Theoretical Orientations

During our training to become therapists, we are introduced to different psychology and counselling theories that offer different ways of conceptualizing how a person’s problems develop and how they can be approached. These unique understandings of human experiences and treatment planning are called a therapist’s theoretical orientation. It serves as the basic guiding principle in developing treatment and as well as informing the style of interaction with you. It is a great idea to inquire a therapist about our training, life experience, and the theoretical orientations we employ at work. Consider your own preferences while learning about my orientations to see if my approaches resonate with your objectives and vision of therapy.

Daisy’s therapeutic approach integrates eclectic frameworks of Mindfulness-Based Cognitive Therapy, CBT, Emotionally-Focused, Attachment, Feminist, and Adlerian Therapy.

  • MBCT is designed to help people who suffer chronic unhappiness and depression. It combines the ideas of cognitive therapy or CBT with meditative practices and attitudes based on the cultivation of mindfulness. The core of this modality lies in becoming familiar with the state of mind that often characterize mood disorders while learning to develop a new relationship to them.
  • It helps in the following ways:
    • You will understand what depression or other persistent negative moods are.
    • You will discover what makes you vulnerable to downward mood spirals and why you get stuck at the bottom.
    • You will see the connection between downward spirals and
    • Societal pressures that oppress you to feel not good enough
    • Self-imposed expectations that make you feel miserable
    • Ways you lose touch with what makes life worth living
  • Mindfulness practice helps you see more clearly the patterns of the mind, and to learn to recognize when your mood is beginning to go down. It teaches you a way in which you can get back in touch with the experience of being alive by focusing on the present moment, rather than reliving the past or pre-living the future. It helps develop your willingness to experience emotions, and your capacity to be open to even painful emotions without having to fight against them. We discover that unwanted thoughts and feelings can be helpful in a simple nonjudgemental awareness, and seen from a new perspective; one that brings with it a sense of gratitude and compassion to the suffering you are experiencing.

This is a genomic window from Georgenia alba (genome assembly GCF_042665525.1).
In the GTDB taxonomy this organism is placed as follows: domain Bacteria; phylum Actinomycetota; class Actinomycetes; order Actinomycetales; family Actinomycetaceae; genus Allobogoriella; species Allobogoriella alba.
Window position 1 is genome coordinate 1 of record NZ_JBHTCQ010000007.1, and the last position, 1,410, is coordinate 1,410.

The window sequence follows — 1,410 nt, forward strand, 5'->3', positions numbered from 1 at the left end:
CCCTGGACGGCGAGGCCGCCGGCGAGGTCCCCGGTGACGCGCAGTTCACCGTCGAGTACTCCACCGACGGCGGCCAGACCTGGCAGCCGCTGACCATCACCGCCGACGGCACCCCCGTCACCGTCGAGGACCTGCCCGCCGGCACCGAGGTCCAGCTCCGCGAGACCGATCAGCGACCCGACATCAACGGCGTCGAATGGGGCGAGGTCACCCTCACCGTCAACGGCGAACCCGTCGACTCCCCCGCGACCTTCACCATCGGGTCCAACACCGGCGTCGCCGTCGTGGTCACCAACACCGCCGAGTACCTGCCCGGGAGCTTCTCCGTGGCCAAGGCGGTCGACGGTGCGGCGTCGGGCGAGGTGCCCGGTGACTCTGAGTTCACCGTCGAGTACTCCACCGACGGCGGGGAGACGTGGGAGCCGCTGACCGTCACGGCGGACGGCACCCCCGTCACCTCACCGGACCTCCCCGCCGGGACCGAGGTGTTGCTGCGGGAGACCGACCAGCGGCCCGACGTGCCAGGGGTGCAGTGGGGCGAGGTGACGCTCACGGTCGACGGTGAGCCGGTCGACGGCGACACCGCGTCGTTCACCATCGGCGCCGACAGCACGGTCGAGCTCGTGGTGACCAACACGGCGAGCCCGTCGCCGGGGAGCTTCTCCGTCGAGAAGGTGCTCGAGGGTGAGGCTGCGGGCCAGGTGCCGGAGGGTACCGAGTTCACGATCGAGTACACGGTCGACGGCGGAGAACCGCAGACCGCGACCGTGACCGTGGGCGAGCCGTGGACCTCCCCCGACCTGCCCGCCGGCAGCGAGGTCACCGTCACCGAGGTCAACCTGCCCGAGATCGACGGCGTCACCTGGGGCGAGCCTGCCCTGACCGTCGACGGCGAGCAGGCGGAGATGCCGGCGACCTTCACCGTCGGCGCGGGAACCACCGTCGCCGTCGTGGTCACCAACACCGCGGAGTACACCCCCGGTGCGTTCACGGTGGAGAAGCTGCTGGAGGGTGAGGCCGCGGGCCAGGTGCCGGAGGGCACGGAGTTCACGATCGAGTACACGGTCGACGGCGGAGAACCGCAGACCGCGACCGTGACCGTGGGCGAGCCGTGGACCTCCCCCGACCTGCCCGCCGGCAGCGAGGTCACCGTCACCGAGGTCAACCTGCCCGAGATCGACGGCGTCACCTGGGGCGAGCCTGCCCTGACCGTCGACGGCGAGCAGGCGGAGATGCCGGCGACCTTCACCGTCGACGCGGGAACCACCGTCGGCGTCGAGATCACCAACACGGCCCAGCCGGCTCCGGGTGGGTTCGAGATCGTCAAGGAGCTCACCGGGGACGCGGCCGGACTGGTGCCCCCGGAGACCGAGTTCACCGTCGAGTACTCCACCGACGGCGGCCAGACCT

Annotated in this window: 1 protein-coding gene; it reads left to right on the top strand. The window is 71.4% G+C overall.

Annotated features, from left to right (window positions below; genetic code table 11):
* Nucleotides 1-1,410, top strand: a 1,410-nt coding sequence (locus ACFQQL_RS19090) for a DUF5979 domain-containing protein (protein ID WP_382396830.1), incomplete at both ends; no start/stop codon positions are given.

• Learn more at http://mbct.com/about/

CBT posits that deep-seated dysfunctional beliefs are responsible for client’s presenting problem. In a structured manner, therapist helps client to identify, challenge, and adjust maladaptive beliefs and behaviours by using a wide range of tools in forms of probing questions, worksheets, charting, journaling, behavioural activities, relaxation techniques, and homework to practice at home.

Emotion is the music of the relationship dance. It communicates to others and ourselves, what our motivations and needs are. Since human beings have an innate need to stay connected with significant others, the development of a secure attachment with loved ones is sought after in therapy. EFT therefore focuses on developing secure attachment bonds as a means to alleviate distress in couples or families. It aims to help each partner or family member see their behaviors in the context of the relationship system, teach them to identify the emotions underlying their behaviors, and then develop new positive interactions replacing the perpetual disruptive cycles.